I wrote my first novel. It’s getting published. Yay me. I guess that makes me an author now. A published one. Cool.
But before I was ever a writer, I was a reader. It was reading that made me into a storyteller, whether I told verbal stories, drew cartoons or painted pictures, wrote poems and short stories or took pictures. And like most readers, I like stories told well and even have preferences as to how I like to “hear” them.
Personally, I enjoy the stories from the narrator’s perspective. There is a cliche that says “there are three sides to every story: his, hers, the truth.” There is another one that says: “The truth lies somewhere in the middle.” The totality of any story is told when you hear all perspectives of the truth. Cliche: “Perception is reality.”
In my first novel, I decided to tell a long story through the lenses of several narrators. I believe this to be an important way to present each character as well. How does the narrator see herself? How does the narrator see another character? How does the narrator view the other narrator? How does the narrator experience the same scene as an other narrator? How are they the same…how are the different?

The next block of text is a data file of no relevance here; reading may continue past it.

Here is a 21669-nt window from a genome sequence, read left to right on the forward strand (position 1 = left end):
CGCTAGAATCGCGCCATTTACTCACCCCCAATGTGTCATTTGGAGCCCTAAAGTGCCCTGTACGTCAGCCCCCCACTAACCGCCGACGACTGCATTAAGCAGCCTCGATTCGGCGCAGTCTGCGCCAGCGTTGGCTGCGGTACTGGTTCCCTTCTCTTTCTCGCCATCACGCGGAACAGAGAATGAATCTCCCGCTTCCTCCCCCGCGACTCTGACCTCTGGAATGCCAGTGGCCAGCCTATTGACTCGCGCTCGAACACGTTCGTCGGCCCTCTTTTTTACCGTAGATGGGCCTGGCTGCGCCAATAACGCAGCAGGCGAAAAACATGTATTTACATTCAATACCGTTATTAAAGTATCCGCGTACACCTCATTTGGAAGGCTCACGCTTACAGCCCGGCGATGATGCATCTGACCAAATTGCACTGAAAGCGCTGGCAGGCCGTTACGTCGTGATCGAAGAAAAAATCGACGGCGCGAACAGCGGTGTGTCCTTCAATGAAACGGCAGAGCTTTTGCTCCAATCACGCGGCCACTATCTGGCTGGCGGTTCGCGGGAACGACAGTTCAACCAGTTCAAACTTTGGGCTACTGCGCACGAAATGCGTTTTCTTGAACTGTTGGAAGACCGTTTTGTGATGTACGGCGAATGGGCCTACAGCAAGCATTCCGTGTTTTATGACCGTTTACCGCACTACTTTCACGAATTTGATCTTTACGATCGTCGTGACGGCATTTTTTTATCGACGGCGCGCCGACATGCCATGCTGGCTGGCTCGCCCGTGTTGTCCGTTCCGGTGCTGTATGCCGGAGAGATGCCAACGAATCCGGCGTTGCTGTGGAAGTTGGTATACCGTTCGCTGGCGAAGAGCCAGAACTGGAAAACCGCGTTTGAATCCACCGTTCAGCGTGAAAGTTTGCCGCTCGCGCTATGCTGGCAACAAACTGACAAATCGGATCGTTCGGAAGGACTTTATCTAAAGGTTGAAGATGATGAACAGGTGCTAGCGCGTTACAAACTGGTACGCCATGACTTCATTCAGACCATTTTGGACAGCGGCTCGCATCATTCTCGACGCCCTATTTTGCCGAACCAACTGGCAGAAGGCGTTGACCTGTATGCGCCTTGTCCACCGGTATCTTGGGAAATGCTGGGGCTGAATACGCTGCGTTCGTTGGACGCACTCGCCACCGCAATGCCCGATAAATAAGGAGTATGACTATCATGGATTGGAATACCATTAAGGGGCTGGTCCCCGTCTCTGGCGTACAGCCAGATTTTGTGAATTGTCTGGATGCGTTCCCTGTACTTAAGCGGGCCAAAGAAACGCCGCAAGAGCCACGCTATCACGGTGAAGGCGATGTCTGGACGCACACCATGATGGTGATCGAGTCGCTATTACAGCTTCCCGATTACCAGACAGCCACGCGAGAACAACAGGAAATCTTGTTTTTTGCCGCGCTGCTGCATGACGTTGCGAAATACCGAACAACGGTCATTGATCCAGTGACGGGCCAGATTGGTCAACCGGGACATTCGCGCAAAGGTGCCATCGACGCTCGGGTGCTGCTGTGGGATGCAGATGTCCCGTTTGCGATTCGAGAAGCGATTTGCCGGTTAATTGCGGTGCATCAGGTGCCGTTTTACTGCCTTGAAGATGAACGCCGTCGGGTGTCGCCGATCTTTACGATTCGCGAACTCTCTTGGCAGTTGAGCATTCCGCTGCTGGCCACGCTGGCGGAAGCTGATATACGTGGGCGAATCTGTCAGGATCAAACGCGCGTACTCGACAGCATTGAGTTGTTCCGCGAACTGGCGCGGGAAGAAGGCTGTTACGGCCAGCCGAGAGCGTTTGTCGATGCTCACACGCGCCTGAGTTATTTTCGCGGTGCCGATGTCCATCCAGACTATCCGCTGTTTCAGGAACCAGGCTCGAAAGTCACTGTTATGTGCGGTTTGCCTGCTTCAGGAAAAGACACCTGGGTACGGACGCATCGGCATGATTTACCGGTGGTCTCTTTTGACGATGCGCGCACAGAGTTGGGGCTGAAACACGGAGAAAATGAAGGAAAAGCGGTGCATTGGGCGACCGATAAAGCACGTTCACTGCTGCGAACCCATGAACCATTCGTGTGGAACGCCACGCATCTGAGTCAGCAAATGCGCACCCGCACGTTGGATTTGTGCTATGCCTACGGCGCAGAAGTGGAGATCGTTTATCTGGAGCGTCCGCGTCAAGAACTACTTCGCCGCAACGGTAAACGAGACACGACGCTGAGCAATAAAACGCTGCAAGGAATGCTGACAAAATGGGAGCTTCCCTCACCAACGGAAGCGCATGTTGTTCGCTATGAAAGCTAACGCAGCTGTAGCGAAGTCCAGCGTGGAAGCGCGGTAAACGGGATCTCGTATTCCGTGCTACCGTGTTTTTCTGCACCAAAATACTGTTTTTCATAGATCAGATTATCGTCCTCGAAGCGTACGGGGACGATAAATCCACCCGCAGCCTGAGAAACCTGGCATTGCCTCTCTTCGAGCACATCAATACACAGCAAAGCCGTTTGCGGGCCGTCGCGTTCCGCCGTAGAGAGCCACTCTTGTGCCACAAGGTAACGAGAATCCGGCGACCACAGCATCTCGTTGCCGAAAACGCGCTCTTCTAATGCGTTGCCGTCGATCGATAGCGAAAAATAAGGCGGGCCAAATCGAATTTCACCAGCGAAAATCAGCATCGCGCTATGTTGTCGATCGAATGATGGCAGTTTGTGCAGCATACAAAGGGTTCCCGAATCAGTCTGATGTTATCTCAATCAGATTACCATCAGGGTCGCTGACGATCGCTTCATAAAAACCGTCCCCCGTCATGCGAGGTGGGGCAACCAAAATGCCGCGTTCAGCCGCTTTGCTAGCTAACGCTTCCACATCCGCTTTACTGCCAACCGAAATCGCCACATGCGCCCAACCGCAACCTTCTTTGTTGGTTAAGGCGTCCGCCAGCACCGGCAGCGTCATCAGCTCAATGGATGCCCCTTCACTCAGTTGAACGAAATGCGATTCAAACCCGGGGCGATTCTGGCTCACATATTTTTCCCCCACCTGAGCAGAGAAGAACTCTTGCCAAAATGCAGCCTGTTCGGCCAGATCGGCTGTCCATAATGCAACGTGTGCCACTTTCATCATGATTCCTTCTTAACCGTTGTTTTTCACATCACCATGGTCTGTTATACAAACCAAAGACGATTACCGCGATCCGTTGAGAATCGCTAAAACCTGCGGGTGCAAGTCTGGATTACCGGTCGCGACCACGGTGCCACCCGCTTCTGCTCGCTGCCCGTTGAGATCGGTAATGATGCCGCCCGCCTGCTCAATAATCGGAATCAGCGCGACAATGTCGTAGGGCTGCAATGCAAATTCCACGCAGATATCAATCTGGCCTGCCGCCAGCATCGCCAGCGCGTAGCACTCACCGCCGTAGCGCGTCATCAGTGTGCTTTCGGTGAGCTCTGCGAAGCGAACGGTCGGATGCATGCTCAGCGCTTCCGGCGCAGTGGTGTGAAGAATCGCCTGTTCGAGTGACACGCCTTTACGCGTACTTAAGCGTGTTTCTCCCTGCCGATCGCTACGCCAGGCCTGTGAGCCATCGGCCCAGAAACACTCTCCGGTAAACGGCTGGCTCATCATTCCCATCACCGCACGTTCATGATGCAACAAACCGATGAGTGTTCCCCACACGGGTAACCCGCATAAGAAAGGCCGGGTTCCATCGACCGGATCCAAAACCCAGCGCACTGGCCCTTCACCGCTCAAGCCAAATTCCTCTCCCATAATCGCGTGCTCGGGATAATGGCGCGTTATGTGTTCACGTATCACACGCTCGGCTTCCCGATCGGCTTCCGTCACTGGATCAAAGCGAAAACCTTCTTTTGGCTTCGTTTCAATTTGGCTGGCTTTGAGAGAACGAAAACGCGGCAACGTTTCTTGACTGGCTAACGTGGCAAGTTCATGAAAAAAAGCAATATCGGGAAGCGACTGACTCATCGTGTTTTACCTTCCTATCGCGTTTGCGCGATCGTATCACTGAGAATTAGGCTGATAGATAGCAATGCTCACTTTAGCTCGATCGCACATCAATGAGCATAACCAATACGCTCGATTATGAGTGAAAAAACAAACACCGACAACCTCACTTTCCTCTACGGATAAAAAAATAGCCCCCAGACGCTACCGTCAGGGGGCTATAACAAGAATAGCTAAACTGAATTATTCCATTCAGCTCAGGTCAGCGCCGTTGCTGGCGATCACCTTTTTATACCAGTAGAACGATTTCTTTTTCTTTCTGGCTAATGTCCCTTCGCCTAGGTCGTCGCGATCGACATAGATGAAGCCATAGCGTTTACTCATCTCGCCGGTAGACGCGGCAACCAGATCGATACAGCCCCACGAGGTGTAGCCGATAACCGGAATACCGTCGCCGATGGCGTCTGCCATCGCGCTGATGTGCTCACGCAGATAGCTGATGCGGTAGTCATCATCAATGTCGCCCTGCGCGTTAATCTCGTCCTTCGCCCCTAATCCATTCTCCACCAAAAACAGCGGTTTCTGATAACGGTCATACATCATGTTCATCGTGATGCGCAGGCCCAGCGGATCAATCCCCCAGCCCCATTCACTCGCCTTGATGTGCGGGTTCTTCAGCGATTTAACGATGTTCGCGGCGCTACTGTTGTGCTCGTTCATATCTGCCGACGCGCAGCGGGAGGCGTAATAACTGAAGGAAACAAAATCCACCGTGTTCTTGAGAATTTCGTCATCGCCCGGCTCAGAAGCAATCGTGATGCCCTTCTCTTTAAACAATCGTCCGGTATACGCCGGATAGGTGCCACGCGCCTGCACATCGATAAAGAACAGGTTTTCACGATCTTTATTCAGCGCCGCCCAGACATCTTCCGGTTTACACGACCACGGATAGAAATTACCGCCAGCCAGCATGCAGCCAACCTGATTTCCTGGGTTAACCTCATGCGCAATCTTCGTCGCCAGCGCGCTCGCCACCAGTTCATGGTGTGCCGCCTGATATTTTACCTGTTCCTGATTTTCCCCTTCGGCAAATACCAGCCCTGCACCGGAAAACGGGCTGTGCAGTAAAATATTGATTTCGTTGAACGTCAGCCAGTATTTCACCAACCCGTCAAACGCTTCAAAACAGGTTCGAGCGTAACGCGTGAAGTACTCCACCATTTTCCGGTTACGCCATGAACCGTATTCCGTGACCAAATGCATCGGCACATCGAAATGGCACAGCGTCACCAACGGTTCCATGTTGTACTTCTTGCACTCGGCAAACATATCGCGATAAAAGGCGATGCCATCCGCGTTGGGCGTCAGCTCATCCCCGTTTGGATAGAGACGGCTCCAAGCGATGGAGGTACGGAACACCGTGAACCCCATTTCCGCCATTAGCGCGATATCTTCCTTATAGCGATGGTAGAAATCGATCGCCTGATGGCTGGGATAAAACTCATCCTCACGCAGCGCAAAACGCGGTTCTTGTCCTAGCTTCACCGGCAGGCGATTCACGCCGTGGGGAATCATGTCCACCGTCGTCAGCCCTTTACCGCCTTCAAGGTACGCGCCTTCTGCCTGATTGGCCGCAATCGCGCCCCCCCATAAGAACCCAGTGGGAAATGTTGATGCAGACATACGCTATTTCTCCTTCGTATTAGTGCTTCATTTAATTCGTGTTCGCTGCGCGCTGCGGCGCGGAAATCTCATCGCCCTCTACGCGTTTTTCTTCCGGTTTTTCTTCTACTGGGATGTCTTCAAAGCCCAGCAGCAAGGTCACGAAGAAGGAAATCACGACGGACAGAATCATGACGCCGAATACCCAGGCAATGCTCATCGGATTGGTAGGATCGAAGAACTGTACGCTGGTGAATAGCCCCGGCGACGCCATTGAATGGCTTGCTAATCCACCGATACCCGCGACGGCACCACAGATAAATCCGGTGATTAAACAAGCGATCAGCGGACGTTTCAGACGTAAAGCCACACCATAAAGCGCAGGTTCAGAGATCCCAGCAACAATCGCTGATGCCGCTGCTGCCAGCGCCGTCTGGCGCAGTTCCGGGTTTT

In a criminal court room, you have a prosecutor and a defendant. They present to you two different narrations of a crime. Some things may be the same…some are not. The “finders of fact” is the Jury. The Jury is “truth” – even if what they find is not actually the truth, in a court of law…it is. This is why lawyers are so important – they need to tell a strong narration of their side. This is why juries are so important. What they say, goes. What they determine is true, is therefore true. Mind bent around yet?
|10 different kids doing the same thing, 10 different narrations of the same event!.|
When telling a story with multiple narrators, like I have with Scout’s Honor, it is important to let the reader be the jury or the “finder of fact” in order to determine the truth. This engages the reader actively in the story, rather than just serving as an outside observer.